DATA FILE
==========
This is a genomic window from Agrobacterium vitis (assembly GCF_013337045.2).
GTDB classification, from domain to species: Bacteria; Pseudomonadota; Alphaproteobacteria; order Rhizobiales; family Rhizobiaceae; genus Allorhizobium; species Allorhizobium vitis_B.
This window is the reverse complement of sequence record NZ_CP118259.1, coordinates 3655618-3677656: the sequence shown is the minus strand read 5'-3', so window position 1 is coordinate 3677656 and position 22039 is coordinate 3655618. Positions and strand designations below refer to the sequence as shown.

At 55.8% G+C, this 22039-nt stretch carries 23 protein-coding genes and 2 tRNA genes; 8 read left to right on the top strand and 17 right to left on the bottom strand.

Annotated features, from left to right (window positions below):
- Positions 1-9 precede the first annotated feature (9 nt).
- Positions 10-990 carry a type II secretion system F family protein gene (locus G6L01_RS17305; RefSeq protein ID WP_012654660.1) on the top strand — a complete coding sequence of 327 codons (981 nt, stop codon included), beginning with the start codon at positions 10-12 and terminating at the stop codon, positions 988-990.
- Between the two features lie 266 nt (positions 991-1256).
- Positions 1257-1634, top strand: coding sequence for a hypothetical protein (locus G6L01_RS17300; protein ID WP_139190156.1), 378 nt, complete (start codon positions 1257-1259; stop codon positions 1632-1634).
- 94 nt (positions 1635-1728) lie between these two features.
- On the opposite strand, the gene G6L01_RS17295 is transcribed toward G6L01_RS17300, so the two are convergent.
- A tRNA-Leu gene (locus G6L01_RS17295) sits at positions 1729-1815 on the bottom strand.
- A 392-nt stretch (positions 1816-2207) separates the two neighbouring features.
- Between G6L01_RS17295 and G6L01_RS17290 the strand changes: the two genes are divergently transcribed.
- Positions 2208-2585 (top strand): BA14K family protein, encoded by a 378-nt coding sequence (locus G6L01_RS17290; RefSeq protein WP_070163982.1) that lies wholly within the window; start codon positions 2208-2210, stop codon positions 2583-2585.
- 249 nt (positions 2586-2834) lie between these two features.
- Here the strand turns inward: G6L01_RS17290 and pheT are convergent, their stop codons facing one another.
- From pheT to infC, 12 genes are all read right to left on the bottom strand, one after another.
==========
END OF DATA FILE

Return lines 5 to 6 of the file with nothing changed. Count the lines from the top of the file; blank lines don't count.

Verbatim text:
Annotated features, from left to right (window positions below):
- Positions 1-9 precede the first annotated feature (9 nt).